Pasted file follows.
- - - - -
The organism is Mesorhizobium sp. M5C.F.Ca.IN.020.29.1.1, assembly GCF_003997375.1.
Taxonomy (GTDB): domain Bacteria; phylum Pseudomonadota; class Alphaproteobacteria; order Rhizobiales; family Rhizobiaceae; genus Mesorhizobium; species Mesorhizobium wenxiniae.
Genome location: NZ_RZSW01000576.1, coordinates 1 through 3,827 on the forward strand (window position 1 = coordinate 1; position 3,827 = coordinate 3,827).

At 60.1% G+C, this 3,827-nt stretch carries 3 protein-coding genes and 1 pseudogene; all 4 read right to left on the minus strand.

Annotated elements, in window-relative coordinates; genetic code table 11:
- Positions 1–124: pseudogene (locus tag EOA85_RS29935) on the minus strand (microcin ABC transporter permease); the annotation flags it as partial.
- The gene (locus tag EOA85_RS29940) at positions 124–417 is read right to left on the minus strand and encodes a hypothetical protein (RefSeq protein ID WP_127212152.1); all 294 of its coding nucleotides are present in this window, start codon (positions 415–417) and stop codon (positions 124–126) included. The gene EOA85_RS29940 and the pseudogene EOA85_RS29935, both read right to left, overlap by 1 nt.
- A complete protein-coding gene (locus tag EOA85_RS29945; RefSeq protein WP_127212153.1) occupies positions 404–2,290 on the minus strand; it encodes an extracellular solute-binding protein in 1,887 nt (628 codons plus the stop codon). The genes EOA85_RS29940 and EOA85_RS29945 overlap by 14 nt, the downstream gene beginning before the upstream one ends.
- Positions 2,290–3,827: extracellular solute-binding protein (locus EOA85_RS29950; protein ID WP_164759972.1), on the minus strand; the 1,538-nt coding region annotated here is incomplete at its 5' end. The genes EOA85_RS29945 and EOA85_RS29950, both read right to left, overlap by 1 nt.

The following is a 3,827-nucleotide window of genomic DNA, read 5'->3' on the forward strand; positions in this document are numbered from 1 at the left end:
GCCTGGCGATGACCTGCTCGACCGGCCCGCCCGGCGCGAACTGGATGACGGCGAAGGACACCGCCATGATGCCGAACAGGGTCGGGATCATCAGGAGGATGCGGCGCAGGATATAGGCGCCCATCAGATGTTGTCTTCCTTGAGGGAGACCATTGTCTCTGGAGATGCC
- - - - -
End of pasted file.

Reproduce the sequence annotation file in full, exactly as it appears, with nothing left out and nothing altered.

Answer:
The organism is Mesorhizobium sp. M5C.F.Ca.IN.020.29.1.1, assembly GCF_003997375.1.
Taxonomy (GTDB): domain Bacteria; phylum Pseudomonadota; class Alphaproteobacteria; order Rhizobiales; family Rhizobiaceae; genus Mesorhizobium; species Mesorhizobium wenxiniae.
Genome location: NZ_RZSW01000576.1, coordinates 1 through 3,827 on the forward strand (window position 1 = coordinate 1; position 3,827 = coordinate 3,827).

At 60.1% G+C, this 3,827-nt stretch carries 3 protein-coding genes and 1 pseudogene; all 4 read right to left on the minus strand.

Annotated elements, in window-relative coordinates; genetic code table 11:
- Positions 1–124: pseudogene (locus tag EOA85_RS29935) on the minus strand (microcin ABC transporter permease); the annotation flags it as partial.
- The gene (locus tag EOA85_RS29940) at positions 124–417 is read right to left on the minus strand and encodes a hypothetical protein (RefSeq protein ID WP_127212152.1); all 294 of its coding nucleotides are present in this window, start codon (positions 415–417) and stop codon (positions 124–126) included. The gene EOA85_RS29940 and the pseudogene EOA85_RS29935, both read right to left, overlap by 1 nt.
- A complete protein-coding gene (locus tag EOA85_RS29945; RefSeq protein WP_127212153.1) occupies positions 404–2,290 on the minus strand; it encodes an extracellular solute-binding protein in 1,887 nt (628 codons plus the stop codon). The genes EOA85_RS29940 and EOA85_RS29945 overlap by 14 nt, the downstream gene beginning before the upstream one ends.
- Positions 2,290–3,827: extracellular solute-binding protein (locus EOA85_RS29950; protein ID WP_164759972.1), on the minus strand; the 1,538-nt coding region annotated here is incomplete at its 5' end. The genes EOA85_RS29945 and EOA85_RS29950, both read right to left, overlap by 1 nt.

The following is a 3,827-nucleotide window of genomic DNA, read 5'->3' on the forward strand; positions in this document are numbered from 1 at the left end:
GCCTGGCGATGACCTGCTCGACCGGCCCGCCCGGCGCGAACTGGATGACGGCGAAGGACACCGCCATGATGCCGAACAGGGTCGGGATCATCAGGAGGATGCGGCGCAGGATATAGGCGCCCATCAGATGTTGTCTTCCTTGAGGGAGACCATTGTCTCTGGAGATGCC